FDA finds more vials of fake cancer drug
WASHINGTON — The Food and Drug Administration is warning doctors that a second counterfeit version of the best-selling cancer drug Avastin has been found in the U.S., packaged as the Turkish brand of the medication.
The FDA said late Tuesday that the counterfeits do not contain the active ingredient in Avastin, which is used to treat cancers of the colon, lung, kidney and brain. The vials are packaged as Altuzan, the Turkish version of Avastin that is not approved for use in the U.S. The agency says any packages or vials labeled with the lot number B6021 should be considered counterfeit.
Doctors bought the counterfeits through Richards Pharma, a U.K.-licensed distributor that also does business as Richards Services, Warwick Healthcare Solutions and Ban Dune Marketing Inc.
British regulators said Wednesday that Richards Pharma imported 120 packs of the fake Altuzan from Turkey. Thirty-eight packets were shipped directly to the U.S., while the rest were sold to another U.K. distributor who then shipped them to the U.S. U.K. authorities were notified of the fake product by the FDA on March 28, according to a statement from the country’s Medicines and Healthcare Products Regulatory Agency.
The agency is advising doctors to stop using any drugs acquired from the network. No deaths have been reported in connection with the counterfeits.
In February the FDA announced an investigation into a different batch of fake Avastin distributed to doctors in several states.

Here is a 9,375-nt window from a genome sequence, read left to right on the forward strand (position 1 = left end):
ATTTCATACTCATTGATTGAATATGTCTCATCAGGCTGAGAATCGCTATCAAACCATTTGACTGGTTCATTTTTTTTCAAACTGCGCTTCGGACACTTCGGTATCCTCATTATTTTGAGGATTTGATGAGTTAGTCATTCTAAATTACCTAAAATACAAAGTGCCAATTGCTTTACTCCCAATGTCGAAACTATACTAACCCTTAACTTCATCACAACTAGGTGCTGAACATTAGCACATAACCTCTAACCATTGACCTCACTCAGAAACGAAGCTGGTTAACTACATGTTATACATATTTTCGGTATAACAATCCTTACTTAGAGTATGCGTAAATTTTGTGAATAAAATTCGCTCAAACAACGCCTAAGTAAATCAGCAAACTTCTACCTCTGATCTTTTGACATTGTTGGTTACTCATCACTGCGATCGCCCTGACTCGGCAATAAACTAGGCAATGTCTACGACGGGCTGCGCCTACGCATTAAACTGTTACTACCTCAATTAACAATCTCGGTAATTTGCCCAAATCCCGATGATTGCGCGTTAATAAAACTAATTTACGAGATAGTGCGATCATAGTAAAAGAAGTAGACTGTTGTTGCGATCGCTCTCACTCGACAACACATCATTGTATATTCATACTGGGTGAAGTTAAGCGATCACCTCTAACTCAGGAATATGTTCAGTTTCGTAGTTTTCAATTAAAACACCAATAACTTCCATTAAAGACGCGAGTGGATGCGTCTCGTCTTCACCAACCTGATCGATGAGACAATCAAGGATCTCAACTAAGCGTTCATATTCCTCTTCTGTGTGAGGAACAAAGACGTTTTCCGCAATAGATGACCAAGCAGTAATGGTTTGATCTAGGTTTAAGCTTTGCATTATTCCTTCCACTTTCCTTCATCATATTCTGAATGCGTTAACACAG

Those counterfeits appeared to have moved through a different network of distributors. European regulators traced the packages through Britain, Denmark, Switzerland and the Middle East. The original country of origin remains unclear.
Roche sells Avastin in 120 countries and manufactures and packages the drug at eight sites worldwide. The company is headquartered in Switzerland.
A spokeswoman for Roche’s Genentech unit, which makes Avastin, referred questions to the FDA.
Incidents of counterfeiting reported by drugmakers have increased steadily over the decade to more than 1,700 worldwide last year. Only 6 percent of those were in the U.S. The rise in counterfeiting comes as pharmaceutical supply chains increasingly stretch across continents. More than 80 percent of the active ingredients used in U.S. pharmaceuticals are now manufactured overseas, according to a recent congressional report.
This article was written and provided by The Associated Press Wire. (Copyright 2012 by The Associated Press. All Rights Reserved.)